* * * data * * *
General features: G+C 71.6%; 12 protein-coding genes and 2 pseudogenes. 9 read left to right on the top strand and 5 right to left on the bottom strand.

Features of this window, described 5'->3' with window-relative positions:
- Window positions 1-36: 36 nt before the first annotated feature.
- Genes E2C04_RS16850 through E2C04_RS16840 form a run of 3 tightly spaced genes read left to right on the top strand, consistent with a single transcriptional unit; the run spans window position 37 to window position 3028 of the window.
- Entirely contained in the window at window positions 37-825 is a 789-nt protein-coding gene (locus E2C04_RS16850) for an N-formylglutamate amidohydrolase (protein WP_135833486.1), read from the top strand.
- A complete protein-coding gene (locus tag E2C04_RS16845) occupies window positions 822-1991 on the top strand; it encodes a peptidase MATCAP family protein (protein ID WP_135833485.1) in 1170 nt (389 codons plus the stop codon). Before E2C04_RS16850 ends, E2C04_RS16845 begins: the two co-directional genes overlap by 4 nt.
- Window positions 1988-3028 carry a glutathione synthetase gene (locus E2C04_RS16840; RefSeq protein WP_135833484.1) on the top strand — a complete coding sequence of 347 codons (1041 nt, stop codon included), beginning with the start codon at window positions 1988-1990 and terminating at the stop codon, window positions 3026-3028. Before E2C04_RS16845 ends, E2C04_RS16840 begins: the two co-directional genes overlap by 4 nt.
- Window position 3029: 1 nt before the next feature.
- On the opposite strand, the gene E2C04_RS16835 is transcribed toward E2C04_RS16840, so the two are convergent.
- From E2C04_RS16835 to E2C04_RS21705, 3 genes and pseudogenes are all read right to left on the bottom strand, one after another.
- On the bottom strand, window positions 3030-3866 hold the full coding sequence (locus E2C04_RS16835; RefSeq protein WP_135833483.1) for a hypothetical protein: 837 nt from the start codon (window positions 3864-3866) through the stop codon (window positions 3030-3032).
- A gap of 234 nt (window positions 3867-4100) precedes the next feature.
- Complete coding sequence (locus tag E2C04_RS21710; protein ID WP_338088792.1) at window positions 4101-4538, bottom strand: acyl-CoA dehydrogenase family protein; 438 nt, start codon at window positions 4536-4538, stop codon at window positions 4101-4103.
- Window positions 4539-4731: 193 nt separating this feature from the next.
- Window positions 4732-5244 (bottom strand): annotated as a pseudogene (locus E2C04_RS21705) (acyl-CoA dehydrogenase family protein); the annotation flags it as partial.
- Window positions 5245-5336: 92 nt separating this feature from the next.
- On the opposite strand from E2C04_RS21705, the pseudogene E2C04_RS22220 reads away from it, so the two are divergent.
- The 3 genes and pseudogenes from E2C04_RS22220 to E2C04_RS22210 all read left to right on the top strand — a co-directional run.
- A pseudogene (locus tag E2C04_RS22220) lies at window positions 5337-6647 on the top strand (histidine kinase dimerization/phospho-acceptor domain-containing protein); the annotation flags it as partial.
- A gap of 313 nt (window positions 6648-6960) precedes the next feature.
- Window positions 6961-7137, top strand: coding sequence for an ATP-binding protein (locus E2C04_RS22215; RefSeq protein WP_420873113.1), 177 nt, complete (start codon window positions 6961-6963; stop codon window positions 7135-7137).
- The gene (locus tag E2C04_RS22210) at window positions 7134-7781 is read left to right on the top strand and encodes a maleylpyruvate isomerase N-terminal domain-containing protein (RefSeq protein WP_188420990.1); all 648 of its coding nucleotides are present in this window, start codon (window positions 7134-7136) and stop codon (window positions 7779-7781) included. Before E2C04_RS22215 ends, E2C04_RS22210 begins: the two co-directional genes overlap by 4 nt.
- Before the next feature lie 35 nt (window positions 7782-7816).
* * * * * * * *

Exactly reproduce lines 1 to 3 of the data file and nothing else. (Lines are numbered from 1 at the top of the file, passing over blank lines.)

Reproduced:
General features: G+C 71.6%; 12 protein-coding genes and 2 pseudogenes. 9 read left to right on the top strand and 5 right to left on the bottom strand.

Features of this window, described 5'->3' with window-relative positions:
- Window positions 1-36: 36 nt before the first annotated feature.